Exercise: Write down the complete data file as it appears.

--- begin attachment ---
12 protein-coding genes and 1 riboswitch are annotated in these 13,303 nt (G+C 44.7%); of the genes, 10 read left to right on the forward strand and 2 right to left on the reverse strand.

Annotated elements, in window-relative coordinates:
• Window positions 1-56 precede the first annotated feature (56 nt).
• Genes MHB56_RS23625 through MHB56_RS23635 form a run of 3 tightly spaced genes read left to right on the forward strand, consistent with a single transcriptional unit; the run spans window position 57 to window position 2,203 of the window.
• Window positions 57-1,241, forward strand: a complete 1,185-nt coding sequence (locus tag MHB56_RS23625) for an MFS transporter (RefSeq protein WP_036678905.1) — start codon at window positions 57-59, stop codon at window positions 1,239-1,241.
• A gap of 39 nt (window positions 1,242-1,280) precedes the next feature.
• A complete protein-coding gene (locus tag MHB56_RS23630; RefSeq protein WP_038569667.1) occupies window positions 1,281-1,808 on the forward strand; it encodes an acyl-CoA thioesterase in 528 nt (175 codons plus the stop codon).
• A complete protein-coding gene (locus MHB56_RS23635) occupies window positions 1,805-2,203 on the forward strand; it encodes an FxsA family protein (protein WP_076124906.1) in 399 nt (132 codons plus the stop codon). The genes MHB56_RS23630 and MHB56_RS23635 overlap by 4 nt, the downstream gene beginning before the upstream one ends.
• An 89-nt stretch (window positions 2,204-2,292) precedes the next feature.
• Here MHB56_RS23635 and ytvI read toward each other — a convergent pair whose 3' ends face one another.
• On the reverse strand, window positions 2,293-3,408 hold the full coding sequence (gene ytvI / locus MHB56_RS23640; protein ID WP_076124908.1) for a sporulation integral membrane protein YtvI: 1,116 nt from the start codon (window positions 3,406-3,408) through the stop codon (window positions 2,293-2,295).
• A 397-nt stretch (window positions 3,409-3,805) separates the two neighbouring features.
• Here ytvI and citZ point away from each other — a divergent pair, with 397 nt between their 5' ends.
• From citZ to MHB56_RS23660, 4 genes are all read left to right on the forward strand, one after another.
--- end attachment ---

12 protein-coding genes and 1 riboswitch are annotated in these 13,303 nt (G+C 44.7%); of the genes, 10 read left to right on the forward strand and 2 right to left on the reverse strand.

Annotated elements, in window-relative coordinates:
• Window positions 1-56 precede the first annotated feature (56 nt).
• Genes MHB56_RS23625 through MHB56_RS23635 form a run of 3 tightly spaced genes read left to right on the forward strand, consistent with a single transcriptional unit; the run spans window position 57 to window position 2,203 of the window.
• Window positions 57-1,241, forward strand: a complete 1,185-nt coding sequence (locus tag MHB56_RS23625) for an MFS transporter (RefSeq protein WP_036678905.1) — start codon at window positions 57-59, stop codon at window positions 1,239-1,241.
• A gap of 39 nt (window positions 1,242-1,280) precedes the next feature.
• A complete protein-coding gene (locus tag MHB56_RS23630; RefSeq protein WP_038569667.1) occupies window positions 1,281-1,808 on the forward strand; it encodes an acyl-CoA thioesterase in 528 nt (175 codons plus the stop codon).
• A complete protein-coding gene (locus MHB56_RS23635) occupies window positions 1,805-2,203 on the forward strand; it encodes an FxsA family protein (protein WP_076124906.1) in 399 nt (132 codons plus the stop codon). The genes MHB56_RS23630 and MHB56_RS23635 overlap by 4 nt, the downstream gene beginning before the upstream one ends.
• An 89-nt stretch (window positions 2,204-2,292) precedes the next feature.
• Here MHB56_RS23635 and ytvI read toward each other — a convergent pair whose 3' ends face one another.
• On the reverse strand, window positions 2,293-3,408 hold the full coding sequence (gene ytvI / locus MHB56_RS23640; protein ID WP_076124908.1) for a sporulation integral membrane protein YtvI: 1,116 nt from the start codon (window positions 3,406-3,408) through the stop codon (window positions 2,293-2,295).
• A 397-nt stretch (window positions 3,409-3,805) separates the two neighbouring features.
• Here ytvI and citZ point away from each other — a divergent pair, with 397 nt between their 5' ends.
• From citZ to MHB56_RS23660, 4 genes are all read left to right on the forward strand, one after another.